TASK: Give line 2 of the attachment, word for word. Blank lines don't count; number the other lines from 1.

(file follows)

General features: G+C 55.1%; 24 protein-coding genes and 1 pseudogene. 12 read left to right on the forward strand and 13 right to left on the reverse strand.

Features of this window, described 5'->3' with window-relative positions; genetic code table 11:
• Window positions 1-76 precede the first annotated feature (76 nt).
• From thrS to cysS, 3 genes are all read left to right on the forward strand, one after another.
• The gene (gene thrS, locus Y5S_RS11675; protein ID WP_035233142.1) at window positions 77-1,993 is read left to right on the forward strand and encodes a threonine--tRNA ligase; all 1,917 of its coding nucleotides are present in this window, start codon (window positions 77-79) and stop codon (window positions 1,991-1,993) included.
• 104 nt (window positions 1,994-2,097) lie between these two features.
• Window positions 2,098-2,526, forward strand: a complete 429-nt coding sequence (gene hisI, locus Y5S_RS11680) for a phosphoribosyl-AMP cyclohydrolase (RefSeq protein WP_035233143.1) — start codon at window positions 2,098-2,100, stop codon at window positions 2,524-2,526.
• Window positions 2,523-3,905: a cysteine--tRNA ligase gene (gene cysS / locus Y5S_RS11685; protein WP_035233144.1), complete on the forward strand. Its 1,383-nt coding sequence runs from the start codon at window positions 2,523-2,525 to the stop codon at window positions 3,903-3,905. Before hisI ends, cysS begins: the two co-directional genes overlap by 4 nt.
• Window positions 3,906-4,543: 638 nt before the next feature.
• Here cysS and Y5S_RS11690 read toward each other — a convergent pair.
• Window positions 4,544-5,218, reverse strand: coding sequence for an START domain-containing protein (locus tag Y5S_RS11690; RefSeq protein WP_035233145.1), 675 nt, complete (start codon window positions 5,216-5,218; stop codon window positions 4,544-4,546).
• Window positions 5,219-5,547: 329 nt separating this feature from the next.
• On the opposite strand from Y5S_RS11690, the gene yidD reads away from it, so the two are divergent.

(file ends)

Features of this window, described 5'->3' with window-relative positions; genetic code table 11: